As for material used to form not only balls and various rollers serving as the rolling elements of the rolling bearing or other rolling devices but also the inner and outer races, slider, nut, and screw shaft serving as the inner and outer members of the rolling bearing and rolling device, SUJ2 is generally employed for bearing steel. Also steel material corresponding to SCR420 is employed for case hardening steel. Since the rolling bearing or other rolling device is used under high contact pressure with repetitive shearing stresses applied thereto, the bearing steel is hardened and tempered, while the case hardening steel is carburized or carbonitrided and is then hardened and tempered in order to stand such shearing stresses and secure a necessary rolling fatigue strength. Hence, the bearing steel and case hardening steel can have the hardness in the range of HR C 58-64. However, the rolling bearing or other rolling device is used under various environments. For example, when the rolling bearing formed of SUJ2 or the steel material corresponding to SCR420 is used under a corrosive environment such as a water or seawater mixed environment, a wet environment, or other similar environments, the rolling bearing gathers rust and thus cannot be used in an early stage. In view of this, especially, in the rolling bearing and rolling device for use in a precision equipment, a food machine and the like in which the rust gathering must be avoided, there has been conventionally used martensitic steel SUS440 or the like as high chromium stainless bearing steel which is excellent in corrosion resistance and has the hardness of HR C 58 or more necessary for the bearing.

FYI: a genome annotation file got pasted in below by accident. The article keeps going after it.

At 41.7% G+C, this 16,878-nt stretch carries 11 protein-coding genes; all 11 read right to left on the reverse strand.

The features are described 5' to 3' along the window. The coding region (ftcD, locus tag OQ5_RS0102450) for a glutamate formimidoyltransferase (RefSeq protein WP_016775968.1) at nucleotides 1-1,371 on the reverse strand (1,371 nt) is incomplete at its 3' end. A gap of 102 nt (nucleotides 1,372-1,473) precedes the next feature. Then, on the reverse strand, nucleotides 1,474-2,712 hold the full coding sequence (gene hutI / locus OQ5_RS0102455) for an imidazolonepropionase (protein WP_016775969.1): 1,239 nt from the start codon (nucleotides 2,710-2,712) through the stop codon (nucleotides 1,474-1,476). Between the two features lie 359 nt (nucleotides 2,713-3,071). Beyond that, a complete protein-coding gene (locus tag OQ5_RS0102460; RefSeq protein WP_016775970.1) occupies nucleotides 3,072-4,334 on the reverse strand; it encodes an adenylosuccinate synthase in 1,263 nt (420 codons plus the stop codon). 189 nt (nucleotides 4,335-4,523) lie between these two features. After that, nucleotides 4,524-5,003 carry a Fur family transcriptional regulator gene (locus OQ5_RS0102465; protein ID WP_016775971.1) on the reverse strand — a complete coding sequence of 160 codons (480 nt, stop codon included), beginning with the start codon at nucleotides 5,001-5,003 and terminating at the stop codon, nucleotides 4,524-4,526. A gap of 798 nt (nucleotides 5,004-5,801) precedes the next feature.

Under the corrosive environments such as the water or seawater mixed environment, the wet environment and the like, generally, relatively neutral water having pH 5-9 adheres to the rolling device. Also, in special cases, the rolling device is used in a special solution such as a weak acid solution, a halide solution or the like, or in steam. Especially, in the case of a reducing acid such as a sulfuric acid, a hydrochloric acid or the like, even if several % of such acid is contained in water, such acid can attack and corrode heavily the passivated film (film oxide) of the stainless steel so that the stainless steel is forced to reach its corrosion life. In such case, a surface treatment such as a hard Cr plating treatment, a fluoride plating treatment or other similar treatment must be given to the rolling device before it can be practically used.

However, in the high chromium stainless steel, when the contents of C and Cr are higher, a problem arises. For example, when it contains 0.6 wt % of C or more, due to combination of such carbon with a large amount of chromium, there are produced a large number of eutectic carbides each having a large size of 10 μm or more, which not only reduces the fatigue strength, toughness, corrosion resistance, workability and the like of the high chromium stainless steel but also deteriorates the forgiability, machinability and the like of the high chromium stainless steel.